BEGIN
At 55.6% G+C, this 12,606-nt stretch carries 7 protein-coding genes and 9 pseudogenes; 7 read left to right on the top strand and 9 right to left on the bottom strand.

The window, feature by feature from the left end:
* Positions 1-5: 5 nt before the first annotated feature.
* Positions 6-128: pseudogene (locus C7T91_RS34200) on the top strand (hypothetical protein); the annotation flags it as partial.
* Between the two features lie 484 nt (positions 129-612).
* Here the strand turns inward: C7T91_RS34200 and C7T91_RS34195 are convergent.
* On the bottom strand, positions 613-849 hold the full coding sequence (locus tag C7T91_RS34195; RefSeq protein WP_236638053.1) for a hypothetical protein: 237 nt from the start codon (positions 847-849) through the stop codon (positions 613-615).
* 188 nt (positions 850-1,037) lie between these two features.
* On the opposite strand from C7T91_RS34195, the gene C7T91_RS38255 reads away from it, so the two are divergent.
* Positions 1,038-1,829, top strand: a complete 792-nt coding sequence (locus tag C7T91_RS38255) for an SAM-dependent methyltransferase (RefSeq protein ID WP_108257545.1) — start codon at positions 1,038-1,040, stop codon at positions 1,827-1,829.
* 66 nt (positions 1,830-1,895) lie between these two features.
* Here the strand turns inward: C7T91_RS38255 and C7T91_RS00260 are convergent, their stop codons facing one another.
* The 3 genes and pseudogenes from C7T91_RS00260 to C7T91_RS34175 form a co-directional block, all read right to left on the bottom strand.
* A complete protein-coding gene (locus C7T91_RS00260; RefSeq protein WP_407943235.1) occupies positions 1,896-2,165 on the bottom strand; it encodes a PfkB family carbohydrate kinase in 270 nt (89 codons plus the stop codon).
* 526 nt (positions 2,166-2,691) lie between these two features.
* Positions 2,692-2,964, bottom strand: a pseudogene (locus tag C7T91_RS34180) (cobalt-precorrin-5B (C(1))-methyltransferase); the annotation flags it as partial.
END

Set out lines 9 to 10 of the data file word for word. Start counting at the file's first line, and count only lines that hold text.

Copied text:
* On the opposite strand from C7T91_RS34195, the gene C7T91_RS38255 reads away from it, so the two are divergent.
* Positions 1,038-1,829, top strand: a complete 792-nt coding sequence (locus tag C7T91_RS38255) for an SAM-dependent methyltransferase (RefSeq protein ID WP_108257545.1) — start codon at positions 1,038-1,040, stop codon at positions 1,827-1,829.